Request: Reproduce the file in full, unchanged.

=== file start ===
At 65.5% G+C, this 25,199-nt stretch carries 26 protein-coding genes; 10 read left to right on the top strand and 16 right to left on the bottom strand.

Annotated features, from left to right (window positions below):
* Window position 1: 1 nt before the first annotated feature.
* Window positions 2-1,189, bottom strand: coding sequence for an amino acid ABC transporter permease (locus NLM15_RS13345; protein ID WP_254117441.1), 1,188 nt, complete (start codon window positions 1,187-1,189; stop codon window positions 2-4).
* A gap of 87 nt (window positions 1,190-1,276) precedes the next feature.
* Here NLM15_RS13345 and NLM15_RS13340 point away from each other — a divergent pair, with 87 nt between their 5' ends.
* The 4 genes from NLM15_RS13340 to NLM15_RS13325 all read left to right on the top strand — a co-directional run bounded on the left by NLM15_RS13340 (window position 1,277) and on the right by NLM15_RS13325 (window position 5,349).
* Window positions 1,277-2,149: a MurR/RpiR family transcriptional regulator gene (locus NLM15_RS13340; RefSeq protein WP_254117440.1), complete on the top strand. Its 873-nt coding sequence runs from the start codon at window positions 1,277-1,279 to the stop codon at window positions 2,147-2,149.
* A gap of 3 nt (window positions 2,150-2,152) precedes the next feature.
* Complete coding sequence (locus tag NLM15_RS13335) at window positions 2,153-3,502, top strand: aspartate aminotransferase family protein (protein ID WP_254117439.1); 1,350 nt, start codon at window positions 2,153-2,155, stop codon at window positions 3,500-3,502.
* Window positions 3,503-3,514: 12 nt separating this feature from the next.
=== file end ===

At 65.5% G+C, this 25,199-nt stretch carries 26 protein-coding genes; 10 read left to right on the top strand and 16 right to left on the bottom strand.

Annotated features, from left to right (window positions below):
* Window position 1: 1 nt before the first annotated feature.
* Window positions 2-1,189, bottom strand: coding sequence for an amino acid ABC transporter permease (locus NLM15_RS13345; protein ID WP_254117441.1), 1,188 nt, complete (start codon window positions 1,187-1,189; stop codon window positions 2-4).
* A gap of 87 nt (window positions 1,190-1,276) precedes the next feature.
* Here NLM15_RS13345 and NLM15_RS13340 point away from each other — a divergent pair, with 87 nt between their 5' ends.
* The 4 genes from NLM15_RS13340 to NLM15_RS13325 all read left to right on the top strand — a co-directional run bounded on the left by NLM15_RS13340 (window position 1,277) and on the right by NLM15_RS13325 (window position 5,349).
* Window positions 1,277-2,149: a MurR/RpiR family transcriptional regulator gene (locus NLM15_RS13340; RefSeq protein WP_254117440.1), complete on the top strand. Its 873-nt coding sequence runs from the start codon at window positions 1,277-1,279 to the stop codon at window positions 2,147-2,149.
* A gap of 3 nt (window positions 2,150-2,152) precedes the next feature.
* Complete coding sequence (locus tag NLM15_RS13335) at window positions 2,153-3,502, top strand: aspartate aminotransferase family protein (protein ID WP_254117439.1); 1,350 nt, start codon at window positions 2,153-2,155, stop codon at window positions 3,500-3,502.
* Window positions 3,503-3,514: 12 nt separating this feature from the next.